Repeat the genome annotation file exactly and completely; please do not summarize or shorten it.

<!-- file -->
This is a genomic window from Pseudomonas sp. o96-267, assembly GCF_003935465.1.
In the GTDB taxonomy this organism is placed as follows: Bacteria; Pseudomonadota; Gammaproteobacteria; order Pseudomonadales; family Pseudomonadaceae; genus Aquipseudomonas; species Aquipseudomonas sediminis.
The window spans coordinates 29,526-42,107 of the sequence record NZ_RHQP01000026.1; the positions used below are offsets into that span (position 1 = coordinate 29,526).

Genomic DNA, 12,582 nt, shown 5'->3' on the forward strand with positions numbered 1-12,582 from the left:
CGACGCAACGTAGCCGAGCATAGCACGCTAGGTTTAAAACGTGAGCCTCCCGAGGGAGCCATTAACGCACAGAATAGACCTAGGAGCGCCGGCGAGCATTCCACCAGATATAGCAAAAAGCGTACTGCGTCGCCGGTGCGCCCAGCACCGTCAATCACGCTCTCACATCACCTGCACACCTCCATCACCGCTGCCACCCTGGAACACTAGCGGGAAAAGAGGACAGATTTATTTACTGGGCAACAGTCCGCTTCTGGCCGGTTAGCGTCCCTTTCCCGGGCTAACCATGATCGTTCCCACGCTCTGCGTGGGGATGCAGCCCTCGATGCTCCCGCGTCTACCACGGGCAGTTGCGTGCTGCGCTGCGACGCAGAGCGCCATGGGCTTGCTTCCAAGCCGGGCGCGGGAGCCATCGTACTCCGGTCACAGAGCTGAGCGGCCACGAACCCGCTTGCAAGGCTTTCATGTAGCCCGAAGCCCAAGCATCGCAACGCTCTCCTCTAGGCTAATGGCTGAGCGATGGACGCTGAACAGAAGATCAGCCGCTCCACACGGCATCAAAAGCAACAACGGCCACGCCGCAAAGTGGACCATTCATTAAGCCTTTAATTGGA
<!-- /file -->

This is a genomic window from Pseudomonas sp. o96-267, assembly GCF_003935465.1.
In the GTDB taxonomy this organism is placed as follows: Bacteria; Pseudomonadota; Gammaproteobacteria; order Pseudomonadales; family Pseudomonadaceae; genus Aquipseudomonas; species Aquipseudomonas sediminis.
The window spans coordinates 29,526-42,107 of the sequence record NZ_RHQP01000026.1; the positions used below are offsets into that span (position 1 = coordinate 29,526).

Genomic DNA, 12,582 nt, shown 5'->3' on the forward strand with positions numbered 1-12,582 from the left:
CGACGCAACGTAGCCGAGCATAGCACGCTAGGTTTAAAACGTGAGCCTCCCGAGGGAGCCATTAACGCACAGAATAGACCTAGGAGCGCCGGCGAGCATTCCACCAGATATAGCAAAAAGCGTACTGCGTCGCCGGTGCGCCCAGCACCGTCAATCACGCTCTCACATCACCTGCACACCTCCATCACCGCTGCCACCCTGGAACACTAGCGGGAAAAGAGGACAGATTTATTTACTGGGCAACAGTCCGCTTCTGGCCGGTTAGCGTCCCTTTCCCGGGCTAACCATGATCGTTCCCACGCTCTGCGTGGGGATGCAGCCCTCGATGCTCCCGCGTCTACCACGGGCAGTTGCGTGCTGCGCTGCGACGCAGAGCGCCATGGGCTTGCTTCCAAGCCGGGCGCGGGAGCCATCGTACTCCGGTCACAGAGCTGAGCGGCCACGAACCCGCTTGCAAGGCTTTCATGTAGCCCGAAGCCCAAGCATCGCAACGCTCTCCTCTAGGCTAATGGCTGAGCGATGGACGCTGAACAGAAGATCAGCCGCTCCACACGGCATCAAAAGCAACAACGGCCACGCCGCAAAGTGGACCATTCATTAAGCCTTTAATTGGA